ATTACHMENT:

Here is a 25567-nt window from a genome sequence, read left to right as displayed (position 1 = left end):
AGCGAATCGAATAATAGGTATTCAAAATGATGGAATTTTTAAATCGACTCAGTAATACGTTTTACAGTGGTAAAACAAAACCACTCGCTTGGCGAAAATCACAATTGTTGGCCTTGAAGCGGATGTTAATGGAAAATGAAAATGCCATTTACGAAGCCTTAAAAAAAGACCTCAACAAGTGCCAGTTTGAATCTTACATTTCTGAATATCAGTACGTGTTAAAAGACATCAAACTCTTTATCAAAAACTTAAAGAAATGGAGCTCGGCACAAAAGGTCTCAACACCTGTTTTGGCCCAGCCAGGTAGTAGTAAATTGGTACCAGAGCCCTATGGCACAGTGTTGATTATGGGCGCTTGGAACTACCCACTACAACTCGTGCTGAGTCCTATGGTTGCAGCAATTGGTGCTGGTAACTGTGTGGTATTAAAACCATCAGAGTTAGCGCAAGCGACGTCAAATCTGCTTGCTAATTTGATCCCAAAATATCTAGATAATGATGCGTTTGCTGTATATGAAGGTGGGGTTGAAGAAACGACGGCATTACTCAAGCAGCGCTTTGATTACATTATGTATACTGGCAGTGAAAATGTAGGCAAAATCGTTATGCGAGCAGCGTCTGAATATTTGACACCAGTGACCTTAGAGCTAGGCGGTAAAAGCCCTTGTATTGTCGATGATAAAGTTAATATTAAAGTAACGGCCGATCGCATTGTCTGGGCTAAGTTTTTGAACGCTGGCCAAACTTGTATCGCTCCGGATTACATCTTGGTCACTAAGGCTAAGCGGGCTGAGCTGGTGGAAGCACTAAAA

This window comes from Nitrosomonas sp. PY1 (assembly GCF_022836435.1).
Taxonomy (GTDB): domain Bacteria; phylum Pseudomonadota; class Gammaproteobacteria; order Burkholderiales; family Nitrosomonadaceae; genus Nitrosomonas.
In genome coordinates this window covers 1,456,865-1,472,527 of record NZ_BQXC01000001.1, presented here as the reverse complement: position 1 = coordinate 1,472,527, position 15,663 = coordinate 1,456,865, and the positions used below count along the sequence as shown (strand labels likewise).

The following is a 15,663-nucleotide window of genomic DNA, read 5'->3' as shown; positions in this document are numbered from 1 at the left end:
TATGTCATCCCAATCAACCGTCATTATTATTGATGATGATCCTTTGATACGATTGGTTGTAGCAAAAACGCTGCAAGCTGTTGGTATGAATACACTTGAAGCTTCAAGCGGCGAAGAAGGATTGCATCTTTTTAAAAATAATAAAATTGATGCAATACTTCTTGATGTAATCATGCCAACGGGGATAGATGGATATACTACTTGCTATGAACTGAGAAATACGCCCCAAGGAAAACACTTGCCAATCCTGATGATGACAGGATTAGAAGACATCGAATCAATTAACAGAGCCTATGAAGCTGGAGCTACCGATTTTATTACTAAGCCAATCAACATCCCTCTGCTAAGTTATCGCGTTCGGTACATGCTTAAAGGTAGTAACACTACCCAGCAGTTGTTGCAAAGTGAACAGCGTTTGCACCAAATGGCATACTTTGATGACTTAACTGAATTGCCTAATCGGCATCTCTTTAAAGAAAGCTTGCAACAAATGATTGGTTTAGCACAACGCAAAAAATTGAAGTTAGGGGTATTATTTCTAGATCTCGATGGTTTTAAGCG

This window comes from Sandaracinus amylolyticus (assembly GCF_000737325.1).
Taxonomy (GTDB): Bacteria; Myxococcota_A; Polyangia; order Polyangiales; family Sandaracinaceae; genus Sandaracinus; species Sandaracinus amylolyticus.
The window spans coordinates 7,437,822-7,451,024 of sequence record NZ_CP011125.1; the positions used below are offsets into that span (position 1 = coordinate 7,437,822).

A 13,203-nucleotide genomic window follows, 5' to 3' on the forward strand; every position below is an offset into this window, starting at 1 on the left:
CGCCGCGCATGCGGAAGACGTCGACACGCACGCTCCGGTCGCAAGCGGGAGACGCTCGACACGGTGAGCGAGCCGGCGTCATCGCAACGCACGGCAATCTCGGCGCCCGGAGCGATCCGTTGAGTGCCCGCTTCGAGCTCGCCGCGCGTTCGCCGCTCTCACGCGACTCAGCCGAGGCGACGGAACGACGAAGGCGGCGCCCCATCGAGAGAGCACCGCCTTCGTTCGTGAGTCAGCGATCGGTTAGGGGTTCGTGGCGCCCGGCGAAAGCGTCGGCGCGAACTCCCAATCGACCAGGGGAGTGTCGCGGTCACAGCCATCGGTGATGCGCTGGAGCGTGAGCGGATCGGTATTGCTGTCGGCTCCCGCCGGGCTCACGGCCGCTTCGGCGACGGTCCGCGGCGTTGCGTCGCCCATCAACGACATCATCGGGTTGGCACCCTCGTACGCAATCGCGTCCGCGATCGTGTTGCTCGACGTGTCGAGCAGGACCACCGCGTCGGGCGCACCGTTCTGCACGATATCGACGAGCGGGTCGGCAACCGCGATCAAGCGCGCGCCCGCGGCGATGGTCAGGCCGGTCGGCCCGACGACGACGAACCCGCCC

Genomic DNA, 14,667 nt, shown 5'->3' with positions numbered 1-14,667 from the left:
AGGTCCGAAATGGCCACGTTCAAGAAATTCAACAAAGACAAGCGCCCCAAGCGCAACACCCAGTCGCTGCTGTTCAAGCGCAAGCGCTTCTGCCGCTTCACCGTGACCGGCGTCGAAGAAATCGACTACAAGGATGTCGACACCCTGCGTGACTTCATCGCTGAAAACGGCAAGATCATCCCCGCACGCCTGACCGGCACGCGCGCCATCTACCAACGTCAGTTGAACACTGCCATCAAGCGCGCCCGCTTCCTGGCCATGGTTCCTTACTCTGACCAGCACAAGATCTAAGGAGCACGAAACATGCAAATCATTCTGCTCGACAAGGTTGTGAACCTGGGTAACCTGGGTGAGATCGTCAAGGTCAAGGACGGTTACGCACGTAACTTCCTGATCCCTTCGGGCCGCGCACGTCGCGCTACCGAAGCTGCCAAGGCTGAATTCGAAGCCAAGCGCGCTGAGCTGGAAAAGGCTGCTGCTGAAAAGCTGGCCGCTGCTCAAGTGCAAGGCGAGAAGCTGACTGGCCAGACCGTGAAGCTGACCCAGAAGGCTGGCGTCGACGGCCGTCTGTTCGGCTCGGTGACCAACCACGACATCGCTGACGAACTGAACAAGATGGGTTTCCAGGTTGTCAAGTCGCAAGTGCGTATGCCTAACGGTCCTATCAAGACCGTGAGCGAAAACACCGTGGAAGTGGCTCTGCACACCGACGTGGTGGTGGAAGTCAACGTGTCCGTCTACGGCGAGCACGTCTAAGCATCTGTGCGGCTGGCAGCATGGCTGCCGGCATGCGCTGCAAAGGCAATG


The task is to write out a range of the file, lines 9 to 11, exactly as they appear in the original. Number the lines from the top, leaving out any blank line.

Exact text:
Taxonomy (GTDB): Bacteria; Myxococcota_A; Polyangia; order Polyangiales; family Sandaracinaceae; genus Sandaracinus; species Sandaracinus amylolyticus.
The window spans coordinates 7,437,822-7,451,024 of sequence record NZ_CP011125.1; the positions used below are offsets into that span (position 1 = coordinate 7,437,822).

A 13,203-nucleotide genomic window follows, 5' to 3' on the forward strand; every position below is an offset into this window, starting at 1 on the left: